“Those pronounced dead live longer” is a well-known saying which should perhaps also be applied to traditional organisational forms. Despite all the discussions on concepts such as holacracy and sociocracy as alternative organisational forms, traditional structures are many companies appear to function in unchanged form. Nevertheless, the recurring attempt to find alternatives to the “old hierarchy” can be found as a constant trend in the organisation development. Why is this indeed the case? Thomas Schumacher and Rudolf Wimmer have given reasons for this in the Organisation Development journal through the following three developments which I completely and totally support.
Firstly, the digital transformation forces all organisations – to an extent never previously seen in the past – to rethink their internal processes and structures. New cooperation forms must be used in order to exploit speed and innovativeness for one’s own competitive advantage. Almost no business segment is immune to this, it is only a question of time regarding when companies and institutions will begin to transform themselves. For some time, I have been cooperating with a group of companies in the healthcare sector which has recognised that it must consistently embark on its journey into the digital world. In this regard, the digitalisation is clearly regarded by the management team as being, on the one hand, indeed a threat, but, on the other hand, also as an opportunity – it always depends on what we make of it. If we now do nothing, then the digitalisation will be a threat for every company.
Secondly, the theme of agility as a central theme triggers a profound restructuring of the organisational models. The volatility in the business environment makes a rapid response to changed customer behaviour necessary; this ability to be agile will evolve to become an ability to safeguard the survival of companies. Management practices in today’s expert organisations are simply overmatched by the challenge of cooperations which are becoming more and more interdisciplinary. In many discussions on agility, I thus experience that people are searching for methods and tools. However, agility is a changing values system which will enable us to offer the correct responses to changing environmental conditions; tools are only the means to an end, but we must first learn to understand the end in order to find the right tool.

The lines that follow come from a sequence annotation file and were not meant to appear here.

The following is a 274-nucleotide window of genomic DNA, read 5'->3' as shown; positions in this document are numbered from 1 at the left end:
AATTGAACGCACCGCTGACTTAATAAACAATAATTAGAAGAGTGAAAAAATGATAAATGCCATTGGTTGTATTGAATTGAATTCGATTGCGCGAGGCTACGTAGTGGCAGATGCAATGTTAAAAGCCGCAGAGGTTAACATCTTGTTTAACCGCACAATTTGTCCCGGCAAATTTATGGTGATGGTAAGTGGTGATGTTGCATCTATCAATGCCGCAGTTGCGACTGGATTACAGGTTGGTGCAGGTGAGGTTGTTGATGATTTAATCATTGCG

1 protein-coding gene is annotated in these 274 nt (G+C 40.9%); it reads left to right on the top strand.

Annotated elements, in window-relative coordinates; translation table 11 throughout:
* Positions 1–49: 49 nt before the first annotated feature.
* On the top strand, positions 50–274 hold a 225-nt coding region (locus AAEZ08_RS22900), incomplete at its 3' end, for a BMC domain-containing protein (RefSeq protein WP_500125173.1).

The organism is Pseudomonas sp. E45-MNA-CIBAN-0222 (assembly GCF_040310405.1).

Thirdly, companies must focus on the dawn of a completely new generation – the millennials – and the personal sense of fulfilment craved by the employees. This requires new cooperation models which enable more highly self-determining work forms. Many – certainly not all – young people then regard their work as fulfilling if they work in a self-determining manner and their abilities and their capabilities can continue to be developed upon an on-going basis. If companies do not meet these challenges, then they will soon have no more employees in the labour market. Because, at present, the generation of baby-boomers is increasingly entering into retirement and thus proportionally fewer people are entering the labour market, this entails the often-cited “war of talent”. Thus, we have no choice, but to address the needs of the new generation. We need solutions in order to be able to make employees excited about our companies in the future as well.
The consequence of these developments is moving in the direction of less hierarchy and more self-organisation with an emphasis on team-based forms of work organisations that rely on lateral cooperation forms. Schumacher and Wimmer have noted in this regard that many organisational solutions currently being discussed have, as before, an experimental character which reminds one to be cautious during their critical assessment. However, less hierarchy also does not mean no hierarchy at all. And, from my perspective, it is much more essential, instead of asking the existential question, to instead ask the functional question, “What do we still need from the hierarchy?” before we send it into retirement.
The management through the hierarchy and self-organisation are in this regard oftentimes regarded as being “opposing forces” whereby management is to be avoided and replaced through self-organisation. But also the self-organisation must, within the context of an organisation, accept that management is embodied by authority figures. During the initial phase of a company, they are classically the founders, but even if the company continues to be developed and these persons leave the company’s system, then their management function must be assumed by other persons. Thus, we should learn to understand obvious “opposing forces” as a single entity (analogously to Yin and Yang for forces or principles which are polar opposites and nonetheless intertwined).
Particularly in times of transformations, various logics of organisational design must be able to co-exist. Thus, modern, successful organizations will develop the abilities to allow low-hierarchical organizational forms to co-exist within traditionally-structured organizational approaches. Thus, we still need the hierarchy, but perhaps no longer in this form to which we have long been accustomed.
If you liked this article, then please comment on our Facebook page and I would be very pleased to receive a “Like”.